It was rather interesting to hear Senator Turnbull 's contribution in this regard. He referred to comments by various people in the United States of America. There is no question that we have been made to look a bunch of suckers in falling for this purchase. I know that all manner of statements have been made, including the comment that the man who sold it would like to buy it back. But, of course, anybody who knows anything about selling knows that glamour stories are circulated to make it appear that purchases are sensible. It is suggested that Australia was sensible when it bought this painting for $US2m. To my way of thinking expenditure of this amount of money on the painting 'Blue Poles' is absolutely disgraceful. We are an Australian people and there is no reason why we cannot have an international outlook on such things as art, but I believe that primarily the national Parliament should encourage the development of Australian artists. The amount spent on this one item would have gone a long way to assisting the purchase of a great number of Australian pieces of art and encouraging Australian artists. This would have meant much more to this country than this piece of art. I know that a lot of passion is involved in these matters. Some people love to say: 'Oh, isn't it wonderful', and so on.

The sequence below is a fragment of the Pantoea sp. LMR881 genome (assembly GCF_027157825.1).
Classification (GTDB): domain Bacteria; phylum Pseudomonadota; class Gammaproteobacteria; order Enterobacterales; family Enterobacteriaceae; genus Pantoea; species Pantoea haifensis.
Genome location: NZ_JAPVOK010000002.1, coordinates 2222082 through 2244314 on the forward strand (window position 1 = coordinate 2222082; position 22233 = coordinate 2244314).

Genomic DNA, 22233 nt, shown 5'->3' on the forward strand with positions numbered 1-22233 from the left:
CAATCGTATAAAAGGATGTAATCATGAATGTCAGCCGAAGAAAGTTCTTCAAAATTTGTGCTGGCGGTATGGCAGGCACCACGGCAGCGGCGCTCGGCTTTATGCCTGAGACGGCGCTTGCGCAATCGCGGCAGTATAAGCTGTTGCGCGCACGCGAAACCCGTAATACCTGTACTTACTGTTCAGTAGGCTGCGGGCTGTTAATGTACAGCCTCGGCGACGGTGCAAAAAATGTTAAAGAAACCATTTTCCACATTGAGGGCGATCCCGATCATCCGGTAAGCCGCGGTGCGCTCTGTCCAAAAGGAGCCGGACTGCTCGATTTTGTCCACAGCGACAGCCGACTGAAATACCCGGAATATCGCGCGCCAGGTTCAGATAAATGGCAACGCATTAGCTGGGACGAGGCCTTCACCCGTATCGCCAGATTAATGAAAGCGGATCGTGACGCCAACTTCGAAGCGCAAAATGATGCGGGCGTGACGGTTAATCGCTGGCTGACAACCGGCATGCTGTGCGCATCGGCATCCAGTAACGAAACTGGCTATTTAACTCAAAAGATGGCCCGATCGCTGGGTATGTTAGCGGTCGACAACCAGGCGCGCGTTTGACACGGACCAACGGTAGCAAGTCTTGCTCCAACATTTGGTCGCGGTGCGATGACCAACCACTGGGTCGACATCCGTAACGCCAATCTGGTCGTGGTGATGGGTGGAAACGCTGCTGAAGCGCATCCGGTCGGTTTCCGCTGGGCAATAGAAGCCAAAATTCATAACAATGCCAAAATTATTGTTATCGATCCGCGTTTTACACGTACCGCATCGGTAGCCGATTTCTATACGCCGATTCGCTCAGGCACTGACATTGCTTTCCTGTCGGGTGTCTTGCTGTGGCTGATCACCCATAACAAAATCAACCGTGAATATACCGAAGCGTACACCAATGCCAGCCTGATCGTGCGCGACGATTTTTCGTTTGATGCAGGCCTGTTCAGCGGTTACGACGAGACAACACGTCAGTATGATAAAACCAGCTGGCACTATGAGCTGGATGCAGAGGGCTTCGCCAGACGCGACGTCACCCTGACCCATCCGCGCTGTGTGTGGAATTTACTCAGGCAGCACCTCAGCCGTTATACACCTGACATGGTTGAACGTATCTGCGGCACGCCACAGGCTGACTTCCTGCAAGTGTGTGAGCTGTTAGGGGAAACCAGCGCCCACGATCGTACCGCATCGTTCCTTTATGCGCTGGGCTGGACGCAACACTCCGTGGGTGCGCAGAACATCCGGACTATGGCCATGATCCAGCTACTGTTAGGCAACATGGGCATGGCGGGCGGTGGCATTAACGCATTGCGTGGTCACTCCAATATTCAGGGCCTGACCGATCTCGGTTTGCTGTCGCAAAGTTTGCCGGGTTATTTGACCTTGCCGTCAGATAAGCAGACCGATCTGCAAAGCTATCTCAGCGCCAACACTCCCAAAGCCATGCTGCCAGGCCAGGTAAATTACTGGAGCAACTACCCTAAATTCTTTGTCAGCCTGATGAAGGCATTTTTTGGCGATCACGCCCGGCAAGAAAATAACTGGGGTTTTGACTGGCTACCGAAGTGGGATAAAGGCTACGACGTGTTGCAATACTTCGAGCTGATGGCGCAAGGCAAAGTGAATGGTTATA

Senator Little - Something has only to be different to be a work of art.

Senator WOOD - That is right- it has to be something different. Yet if one asked the majority of these people what some of these works of art meant, they would not know. Just to show honourable senators what happens, if I remember rightly it was in this city of Canberra, or somewhere not very far away, that a young child was fooling around with paints on a canvas. He was just mucking around. What happened? As a joke one of the parents put it into a competition. It won the prize. I cannot remember what the judges said about it, but quite possibly they said: 'This person has great ability'. But it was put in as a joke and it won.

Senator McLaren - The child might have had ability.

Senator WOOD - It is a rather strange ability when someone is fooling around with something, does not know what he is doing, and has it called a work of art. Recently one of these great contemporary works of art was put into an exhibition. The people who hung it apparently were great art critics and said it was something good. When the artist came along he found that it was hung upside down. It goes to show that there is a lot of nonsense about a lot of this so called contemporary art. For us as a nation to fall for this sort of stuff is a great shame from the national point of view. It is a great shame that we have spent this amount of money in bringing 'Blue Poles' to this country. We could have done a great deal in the encouragement of our own Australian artists if we had concentrated on building up a first class selection of Australian works of art so that we, at least, in our national Parliament could make our people feel that there is an art consciousness among our artists. Therefore I support Senator Wright's contention that this item should be postponed.